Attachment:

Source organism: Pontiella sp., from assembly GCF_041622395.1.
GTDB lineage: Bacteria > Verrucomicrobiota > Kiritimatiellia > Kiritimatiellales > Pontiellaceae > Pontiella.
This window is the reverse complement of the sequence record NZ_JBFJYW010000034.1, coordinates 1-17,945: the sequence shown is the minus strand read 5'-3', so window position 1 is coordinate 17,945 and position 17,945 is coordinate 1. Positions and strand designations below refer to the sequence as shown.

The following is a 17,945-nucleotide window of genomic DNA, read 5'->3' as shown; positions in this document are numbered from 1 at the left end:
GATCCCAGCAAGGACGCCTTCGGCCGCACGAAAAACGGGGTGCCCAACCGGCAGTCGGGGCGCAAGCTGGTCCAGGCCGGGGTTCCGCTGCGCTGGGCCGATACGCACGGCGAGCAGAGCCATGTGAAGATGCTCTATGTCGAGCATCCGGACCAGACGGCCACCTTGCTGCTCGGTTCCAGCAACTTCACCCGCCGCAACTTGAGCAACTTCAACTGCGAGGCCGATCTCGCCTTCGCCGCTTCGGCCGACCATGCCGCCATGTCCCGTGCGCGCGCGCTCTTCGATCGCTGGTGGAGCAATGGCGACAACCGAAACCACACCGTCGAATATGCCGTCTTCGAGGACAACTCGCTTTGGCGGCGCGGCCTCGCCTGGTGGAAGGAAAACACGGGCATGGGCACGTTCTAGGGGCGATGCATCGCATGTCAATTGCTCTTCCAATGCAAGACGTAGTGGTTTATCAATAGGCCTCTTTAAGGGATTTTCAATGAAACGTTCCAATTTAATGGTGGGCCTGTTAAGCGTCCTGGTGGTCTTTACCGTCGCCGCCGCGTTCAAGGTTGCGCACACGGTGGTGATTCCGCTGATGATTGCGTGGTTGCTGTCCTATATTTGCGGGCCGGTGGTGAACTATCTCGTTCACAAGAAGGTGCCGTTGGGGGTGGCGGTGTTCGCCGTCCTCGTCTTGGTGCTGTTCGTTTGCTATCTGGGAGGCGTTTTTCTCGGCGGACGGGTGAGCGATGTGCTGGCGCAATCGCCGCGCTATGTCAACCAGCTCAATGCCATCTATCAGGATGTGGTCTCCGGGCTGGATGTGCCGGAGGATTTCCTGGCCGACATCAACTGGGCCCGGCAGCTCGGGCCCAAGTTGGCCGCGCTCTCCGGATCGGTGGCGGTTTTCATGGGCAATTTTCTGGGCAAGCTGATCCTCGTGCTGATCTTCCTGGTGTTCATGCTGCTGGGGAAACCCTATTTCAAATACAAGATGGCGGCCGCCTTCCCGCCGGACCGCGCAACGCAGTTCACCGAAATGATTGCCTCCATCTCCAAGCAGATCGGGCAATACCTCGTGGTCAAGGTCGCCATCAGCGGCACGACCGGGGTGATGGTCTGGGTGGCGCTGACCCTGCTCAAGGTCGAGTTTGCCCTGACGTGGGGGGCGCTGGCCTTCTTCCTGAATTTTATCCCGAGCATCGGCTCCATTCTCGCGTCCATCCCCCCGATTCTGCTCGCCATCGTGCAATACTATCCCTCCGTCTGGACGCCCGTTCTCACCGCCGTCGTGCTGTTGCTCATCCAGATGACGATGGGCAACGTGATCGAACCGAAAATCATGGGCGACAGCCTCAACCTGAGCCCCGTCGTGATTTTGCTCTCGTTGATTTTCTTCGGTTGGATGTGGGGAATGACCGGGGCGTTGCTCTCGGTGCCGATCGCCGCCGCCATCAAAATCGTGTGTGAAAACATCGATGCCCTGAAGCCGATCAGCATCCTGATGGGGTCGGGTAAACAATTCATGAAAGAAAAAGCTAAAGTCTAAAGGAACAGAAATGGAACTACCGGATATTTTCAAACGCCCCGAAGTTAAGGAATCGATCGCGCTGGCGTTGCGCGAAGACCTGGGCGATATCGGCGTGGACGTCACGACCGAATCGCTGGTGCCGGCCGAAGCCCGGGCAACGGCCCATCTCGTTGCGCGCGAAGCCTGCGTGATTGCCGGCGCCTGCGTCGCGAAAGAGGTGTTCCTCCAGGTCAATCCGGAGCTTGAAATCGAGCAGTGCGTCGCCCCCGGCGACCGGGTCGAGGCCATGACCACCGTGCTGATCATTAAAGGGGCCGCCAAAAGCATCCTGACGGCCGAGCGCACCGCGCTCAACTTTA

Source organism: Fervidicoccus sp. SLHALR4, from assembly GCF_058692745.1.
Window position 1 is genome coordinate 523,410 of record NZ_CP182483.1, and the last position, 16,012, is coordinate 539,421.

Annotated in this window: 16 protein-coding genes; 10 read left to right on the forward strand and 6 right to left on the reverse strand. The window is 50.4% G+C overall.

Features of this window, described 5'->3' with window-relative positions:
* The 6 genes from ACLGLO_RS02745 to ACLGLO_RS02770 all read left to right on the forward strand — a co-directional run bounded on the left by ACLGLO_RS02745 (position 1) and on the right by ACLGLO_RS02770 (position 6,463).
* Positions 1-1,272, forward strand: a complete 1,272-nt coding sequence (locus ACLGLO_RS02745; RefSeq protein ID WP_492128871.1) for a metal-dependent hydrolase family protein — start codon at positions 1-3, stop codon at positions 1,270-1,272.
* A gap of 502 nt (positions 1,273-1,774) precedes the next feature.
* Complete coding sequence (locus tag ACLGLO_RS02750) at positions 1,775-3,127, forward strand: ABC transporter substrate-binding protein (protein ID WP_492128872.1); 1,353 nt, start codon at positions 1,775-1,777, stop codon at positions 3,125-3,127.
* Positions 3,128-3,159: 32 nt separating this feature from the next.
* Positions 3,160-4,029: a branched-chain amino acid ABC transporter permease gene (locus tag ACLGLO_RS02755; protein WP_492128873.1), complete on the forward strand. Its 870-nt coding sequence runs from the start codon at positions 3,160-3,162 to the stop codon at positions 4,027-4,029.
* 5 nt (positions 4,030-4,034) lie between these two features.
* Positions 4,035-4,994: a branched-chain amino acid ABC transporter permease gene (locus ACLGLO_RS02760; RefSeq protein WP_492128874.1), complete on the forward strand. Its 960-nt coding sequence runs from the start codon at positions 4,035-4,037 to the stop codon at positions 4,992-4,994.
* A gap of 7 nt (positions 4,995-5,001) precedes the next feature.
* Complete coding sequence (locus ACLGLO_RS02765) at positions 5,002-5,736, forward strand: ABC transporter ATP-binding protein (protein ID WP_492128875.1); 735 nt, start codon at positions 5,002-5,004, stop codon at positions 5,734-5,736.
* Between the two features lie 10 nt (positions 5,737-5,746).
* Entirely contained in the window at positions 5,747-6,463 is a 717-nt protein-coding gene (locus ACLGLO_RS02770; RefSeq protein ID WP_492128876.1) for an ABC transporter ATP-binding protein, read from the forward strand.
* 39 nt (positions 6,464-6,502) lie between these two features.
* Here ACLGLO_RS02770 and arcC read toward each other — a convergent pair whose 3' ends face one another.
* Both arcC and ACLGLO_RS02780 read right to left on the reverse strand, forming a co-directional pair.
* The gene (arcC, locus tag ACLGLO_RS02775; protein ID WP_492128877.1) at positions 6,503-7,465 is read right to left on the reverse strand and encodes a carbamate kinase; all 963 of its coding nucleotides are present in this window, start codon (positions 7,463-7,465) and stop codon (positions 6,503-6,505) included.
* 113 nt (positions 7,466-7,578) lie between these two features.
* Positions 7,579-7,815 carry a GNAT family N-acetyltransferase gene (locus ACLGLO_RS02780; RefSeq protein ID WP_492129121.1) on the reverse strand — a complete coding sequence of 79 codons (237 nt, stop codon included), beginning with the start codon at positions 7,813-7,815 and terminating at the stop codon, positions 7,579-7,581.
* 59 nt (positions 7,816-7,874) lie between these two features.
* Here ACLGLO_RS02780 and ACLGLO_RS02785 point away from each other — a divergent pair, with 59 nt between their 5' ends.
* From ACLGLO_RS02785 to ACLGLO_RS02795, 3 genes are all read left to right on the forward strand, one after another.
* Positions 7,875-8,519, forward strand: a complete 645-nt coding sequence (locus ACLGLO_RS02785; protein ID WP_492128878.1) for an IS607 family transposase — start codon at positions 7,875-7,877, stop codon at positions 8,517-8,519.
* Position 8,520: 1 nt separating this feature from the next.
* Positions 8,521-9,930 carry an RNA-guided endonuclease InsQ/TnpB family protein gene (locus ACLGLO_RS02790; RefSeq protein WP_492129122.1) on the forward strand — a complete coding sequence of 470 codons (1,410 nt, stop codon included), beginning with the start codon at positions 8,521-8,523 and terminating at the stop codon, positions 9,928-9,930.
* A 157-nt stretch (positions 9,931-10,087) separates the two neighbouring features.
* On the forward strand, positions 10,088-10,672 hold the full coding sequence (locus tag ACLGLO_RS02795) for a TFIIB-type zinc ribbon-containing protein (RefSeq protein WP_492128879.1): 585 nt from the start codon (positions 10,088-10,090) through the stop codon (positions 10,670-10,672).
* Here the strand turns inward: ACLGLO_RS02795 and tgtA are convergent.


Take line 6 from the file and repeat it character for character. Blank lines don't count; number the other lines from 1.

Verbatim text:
Source organism: Fervidicoccus sp. SLHALR4, from assembly GCF_058692745.1.